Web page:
Case 1 - Application Load
    If the application is usable at this time, no indication is needed.

    Case 2 - Page refresh
    It is better to show the indication over the individual panels which are refreshing.

    Case 3 - Modal Dialog / Wizard
    There are enough indications here that something is going on.  No need for changing the cursor.

    Case 4 - Load-On-Demand
    It’s OK so.

    Best wishes,

    Valentin Likyov
    the Telerik team

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  3. Tim
    Tim avatar
    169 posts
    Member since:
    Apr 2008

    Posted 07 Oct 2009 Link to this post

    I tend to agree with you, Valentin, although I think when you said So I think you have to leave cursor changing as an option that you meant leave it out

    As general design goal, we use the 2008 MMC or Windows Explorer as the basis for our UI, since the application itself is a Windows administrative app.  Windows Explorer does have the "Start Glass" cursor which says "I'm busy, but go ahead and do some things while I load stuff in the background."  This is the same paradigm that Silverlight follows, more-or-less, except there is no start glass cursor.

    I was really hoping for some comments from other Silverlight application developers... anyone?

    Thanks,
    Tim

  4. Valentin.Stoychev
    Admin
    Valentin.Stoychev avatar
    2198 posts

    Posted 07 Oct 2009 Link to this post

    Hi Tim,

    Actually we had an internal discussion here at Telerik about your inquery and the opinion of our designers was that if you are going to use your application in internet you should not use the standard "desktop" experience with the busy cursor, etc. There were two very good examples for a web interfaces. One was the google docs experience where is the concept of update panel - .e.g the whole part of the page that will be updated is replaced with a progress indicator  - see "option1.png".

    The other was the FaceBook "Links" where the progress indicator is displayed near the button that is doing the action. See attachment "fb1.png".

    In general the progress indicators should be used only when needed and if possible should not stop the user to interact with the rest of the application while the update is happening.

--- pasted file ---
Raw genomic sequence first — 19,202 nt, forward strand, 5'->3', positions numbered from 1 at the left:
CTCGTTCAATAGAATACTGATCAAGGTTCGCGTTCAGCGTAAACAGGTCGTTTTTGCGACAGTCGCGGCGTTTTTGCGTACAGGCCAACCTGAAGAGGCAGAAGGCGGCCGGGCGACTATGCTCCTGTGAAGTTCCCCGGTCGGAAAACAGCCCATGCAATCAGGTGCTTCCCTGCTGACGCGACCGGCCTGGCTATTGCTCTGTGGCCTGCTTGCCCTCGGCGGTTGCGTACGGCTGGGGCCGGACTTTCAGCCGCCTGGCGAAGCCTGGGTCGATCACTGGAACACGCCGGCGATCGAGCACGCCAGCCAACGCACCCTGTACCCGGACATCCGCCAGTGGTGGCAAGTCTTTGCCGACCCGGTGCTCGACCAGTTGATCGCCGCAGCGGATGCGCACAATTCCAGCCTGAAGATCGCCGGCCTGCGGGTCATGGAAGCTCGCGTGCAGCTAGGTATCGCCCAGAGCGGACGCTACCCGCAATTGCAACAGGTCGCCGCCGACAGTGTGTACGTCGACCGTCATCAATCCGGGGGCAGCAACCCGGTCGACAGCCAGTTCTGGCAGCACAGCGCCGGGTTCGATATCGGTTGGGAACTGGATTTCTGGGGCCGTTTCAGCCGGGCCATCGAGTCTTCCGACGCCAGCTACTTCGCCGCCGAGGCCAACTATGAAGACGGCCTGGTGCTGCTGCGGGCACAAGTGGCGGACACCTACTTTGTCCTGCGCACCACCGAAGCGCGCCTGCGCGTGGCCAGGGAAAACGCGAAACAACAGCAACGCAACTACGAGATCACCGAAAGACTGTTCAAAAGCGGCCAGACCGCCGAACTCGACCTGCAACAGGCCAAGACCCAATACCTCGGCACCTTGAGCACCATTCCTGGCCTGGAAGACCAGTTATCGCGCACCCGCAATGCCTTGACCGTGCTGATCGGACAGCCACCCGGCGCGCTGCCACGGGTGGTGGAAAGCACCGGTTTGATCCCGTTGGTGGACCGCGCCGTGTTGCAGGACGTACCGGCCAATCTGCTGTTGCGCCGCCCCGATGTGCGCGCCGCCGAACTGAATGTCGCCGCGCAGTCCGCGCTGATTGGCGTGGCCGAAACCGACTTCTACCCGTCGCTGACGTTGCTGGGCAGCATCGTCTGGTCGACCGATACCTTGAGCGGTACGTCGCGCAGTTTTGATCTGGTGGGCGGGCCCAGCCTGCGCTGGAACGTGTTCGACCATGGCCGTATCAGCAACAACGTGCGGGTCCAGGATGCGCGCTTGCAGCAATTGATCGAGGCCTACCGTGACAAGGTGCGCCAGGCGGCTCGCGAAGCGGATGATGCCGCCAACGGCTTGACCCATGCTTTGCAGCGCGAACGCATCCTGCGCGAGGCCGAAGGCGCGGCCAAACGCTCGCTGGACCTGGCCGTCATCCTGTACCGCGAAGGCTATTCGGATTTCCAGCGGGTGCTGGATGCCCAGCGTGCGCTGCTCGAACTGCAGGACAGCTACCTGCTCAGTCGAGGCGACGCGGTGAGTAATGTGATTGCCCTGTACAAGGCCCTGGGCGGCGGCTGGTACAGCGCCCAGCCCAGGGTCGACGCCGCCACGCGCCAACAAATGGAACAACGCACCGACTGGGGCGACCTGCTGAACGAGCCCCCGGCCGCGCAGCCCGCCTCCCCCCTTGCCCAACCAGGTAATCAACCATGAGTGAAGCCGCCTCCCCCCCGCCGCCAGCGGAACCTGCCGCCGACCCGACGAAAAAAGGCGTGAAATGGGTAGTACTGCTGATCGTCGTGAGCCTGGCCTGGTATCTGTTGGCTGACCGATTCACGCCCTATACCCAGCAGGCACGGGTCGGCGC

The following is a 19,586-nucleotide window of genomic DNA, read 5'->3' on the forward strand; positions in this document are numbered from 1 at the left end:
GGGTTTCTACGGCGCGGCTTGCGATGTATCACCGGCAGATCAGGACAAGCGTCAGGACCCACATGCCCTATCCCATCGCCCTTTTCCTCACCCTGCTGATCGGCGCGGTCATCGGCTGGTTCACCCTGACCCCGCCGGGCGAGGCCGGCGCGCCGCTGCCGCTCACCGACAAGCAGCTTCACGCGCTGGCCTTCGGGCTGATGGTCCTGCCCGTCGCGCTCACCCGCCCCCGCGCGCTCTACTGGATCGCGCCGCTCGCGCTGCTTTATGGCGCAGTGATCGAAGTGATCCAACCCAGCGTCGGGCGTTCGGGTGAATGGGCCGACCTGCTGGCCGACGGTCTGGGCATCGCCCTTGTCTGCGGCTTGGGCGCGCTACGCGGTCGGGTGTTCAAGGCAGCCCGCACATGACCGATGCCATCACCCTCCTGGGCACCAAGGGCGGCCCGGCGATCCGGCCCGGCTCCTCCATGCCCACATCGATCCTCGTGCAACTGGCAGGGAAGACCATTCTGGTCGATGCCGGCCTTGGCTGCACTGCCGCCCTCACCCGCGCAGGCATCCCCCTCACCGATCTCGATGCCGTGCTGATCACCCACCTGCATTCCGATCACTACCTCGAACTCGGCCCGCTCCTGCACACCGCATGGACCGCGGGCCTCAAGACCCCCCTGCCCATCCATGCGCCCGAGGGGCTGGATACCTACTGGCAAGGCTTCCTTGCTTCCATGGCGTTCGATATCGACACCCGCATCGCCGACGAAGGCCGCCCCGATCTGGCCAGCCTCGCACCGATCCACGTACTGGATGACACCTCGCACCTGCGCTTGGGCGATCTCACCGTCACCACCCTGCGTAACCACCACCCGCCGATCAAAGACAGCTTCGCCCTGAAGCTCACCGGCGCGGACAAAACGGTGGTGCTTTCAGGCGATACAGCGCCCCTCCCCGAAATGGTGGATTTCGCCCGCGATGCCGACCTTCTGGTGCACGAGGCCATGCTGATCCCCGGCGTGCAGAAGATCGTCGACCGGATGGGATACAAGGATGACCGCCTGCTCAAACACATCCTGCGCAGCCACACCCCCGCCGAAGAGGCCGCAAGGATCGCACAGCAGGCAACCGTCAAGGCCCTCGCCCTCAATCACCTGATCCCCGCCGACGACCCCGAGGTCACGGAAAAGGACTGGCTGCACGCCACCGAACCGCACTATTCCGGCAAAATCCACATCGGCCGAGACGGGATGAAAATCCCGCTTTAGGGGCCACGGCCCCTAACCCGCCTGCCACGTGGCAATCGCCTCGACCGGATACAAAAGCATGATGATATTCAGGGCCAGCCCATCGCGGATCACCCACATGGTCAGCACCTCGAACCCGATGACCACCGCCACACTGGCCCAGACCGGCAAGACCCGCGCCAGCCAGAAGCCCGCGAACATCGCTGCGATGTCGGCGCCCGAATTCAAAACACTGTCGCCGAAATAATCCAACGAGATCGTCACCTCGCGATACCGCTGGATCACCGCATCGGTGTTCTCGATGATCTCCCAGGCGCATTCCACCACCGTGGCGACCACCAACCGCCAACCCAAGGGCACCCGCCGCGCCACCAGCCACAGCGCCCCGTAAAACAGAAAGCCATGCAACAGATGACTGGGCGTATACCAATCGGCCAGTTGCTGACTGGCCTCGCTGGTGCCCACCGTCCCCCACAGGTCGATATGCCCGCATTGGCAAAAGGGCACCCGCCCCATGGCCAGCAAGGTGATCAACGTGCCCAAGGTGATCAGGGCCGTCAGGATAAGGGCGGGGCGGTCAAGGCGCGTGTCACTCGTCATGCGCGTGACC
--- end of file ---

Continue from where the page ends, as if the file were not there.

Best wishes,
    Valentin.Stoychev
    the Telerik team

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    Watch a video on how to optimize your support resource searches and check out more tips on the blogs.
  5. Tim
    Tim avatar
    169 posts
    Member since:
    Apr 2008

    Posted 07 Oct 2009 Link to this post

    Thanks again for the feedback.  If it interests you at all, the application is not for general internet usage.  It's really a Windows administrator's application, written in Silverlight and browser-hosted primarily for the zero-install benefit (assuming of course you've installed Silverlight.)

    I'm still interested in what others have to say...

    Tim

  6. Eliza Sahoo
    Eliza Sahoo avatar
    29 posts
    Member since:
    Jan 2010

    Posted 06 May 2010 Link to this post

    For a work-around, you can add a Transparent image (separately stored in your media library) to your Form that can be shown in the Dialog or you can use solution model to dynamically add an image to the form before the form gets loaded. Make sure the transparent property of the Image has been set to true. Now, you can set the height and width of the image to the height and width of the Dialog to create the same illusion for showing a busy indication. But, this will not block the user intervention. User can still interact with the form’s contents. To Block the user Intervention, just attach a blank method to the image on its on-action event- just a blank method! So, when a user clicks on any of the form content, s/he ultimately clicks on the image and method attached with the on-action event will get fired, which will do nothing, but prevent user intervention.

    For more information refer.